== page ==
Victor Young  

From The Art and Popular Culture Encyclopedia

Jump to: navigation, search

Related e

Wikipedia
Wiktionary
Shop


Featured:

Kunstformen der Natur (1904) by Ernst Haeckel
Enlarge
Kunstformen der Natur (1904) by Ernst Haeckel

Victor Young (August 8, 1899 - November 10, 1956) was an American composer, arranger, violinist and conductor. He was born in Chicago.

Young began as a concert violinist but moved into the popular music sphere when he joined Ted Fio Rito's orchestra. In the mid-1930s he moved to Hollywood where he concentrated on films, recordings of light music and providing backing for popular singers, including Bing Crosby.

His composer credits include "When I Fall in Love," "Blue Star (The 'Medic' Theme)," "Sweet Sue", "Can't We Talk It Over", "Street of Dreams", "Love Letters", "My Foolish Heart", "Stella by Starlight" and "I Don't Stand a Ghost of a Chance with You".

Radio and films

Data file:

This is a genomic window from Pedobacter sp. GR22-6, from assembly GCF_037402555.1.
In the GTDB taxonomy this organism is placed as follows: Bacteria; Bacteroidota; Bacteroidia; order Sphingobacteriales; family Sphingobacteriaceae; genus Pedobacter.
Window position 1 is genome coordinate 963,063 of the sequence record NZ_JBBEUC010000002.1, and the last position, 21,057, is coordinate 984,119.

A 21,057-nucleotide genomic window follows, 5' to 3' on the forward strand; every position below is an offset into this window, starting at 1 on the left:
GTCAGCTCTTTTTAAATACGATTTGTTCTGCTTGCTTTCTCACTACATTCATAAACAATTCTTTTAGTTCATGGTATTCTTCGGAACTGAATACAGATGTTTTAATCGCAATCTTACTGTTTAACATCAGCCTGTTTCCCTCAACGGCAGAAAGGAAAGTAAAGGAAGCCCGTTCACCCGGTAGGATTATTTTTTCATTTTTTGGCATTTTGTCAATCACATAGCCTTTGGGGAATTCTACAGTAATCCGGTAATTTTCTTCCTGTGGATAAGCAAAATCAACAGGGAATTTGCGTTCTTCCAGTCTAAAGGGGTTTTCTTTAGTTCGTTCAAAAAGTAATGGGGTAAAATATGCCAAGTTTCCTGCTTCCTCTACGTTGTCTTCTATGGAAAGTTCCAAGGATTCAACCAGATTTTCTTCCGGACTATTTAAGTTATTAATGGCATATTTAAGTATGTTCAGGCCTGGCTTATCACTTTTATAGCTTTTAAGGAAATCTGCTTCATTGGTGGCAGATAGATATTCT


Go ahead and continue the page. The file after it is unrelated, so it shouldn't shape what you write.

On radio, he was the musical director of Harvest of Stars. He was musical director for many of Bing Crosby's recordings for Decca Records.

He received 22 Academy Award nominations for his work in film, twice being nominated four times in a single year, but he did not win during his lifetime. He received his only Oscar posthumously for his score of Around the World in Eighty Days (1956). His other scores include Golden Boy (1939), For Whom the Bell Tolls (1943), Love Letters (1945), Samson and Delilah (1949), The Quiet Man (1952), Scaramouche (1952) and Shane (1953). His last film score was for Omar Khayyam (film), starring Cornel Wilde and released by Paramount in 1957 after Young's death.

At 57, Victor Young died in Palm Springs, California after a cerebral hemorrhage.

Broadway

  • Murder at the Vanities (1933) - musical - contributing composer
  • Blackbirds of 1933 (1933) - revue - featured songwriter
  • Winged Victory (1944) - play - performer for the role of "Lee"
  • Arms and the Girl (1950) - musical - performer for the role of "Son of Liberty"
  • Pardon Our French (1950) - revue - composer
  • Seventh Heaven (1955) - musical - composer

Sources

  • Young, Victor. Cinema Rhapsodies: The Musical Genius of Victor Young Ontario: (Hit Parade Records, 2006).




Unless indicated otherwise, the text in this article is either based on Wikipedia article "Victor Young" or another language Wikipedia page thereof used under the terms of the GNU Free Documentation License; or on original research by Jahsonic and friends. See Art and Popular Culture's copyright notice.

Personal tools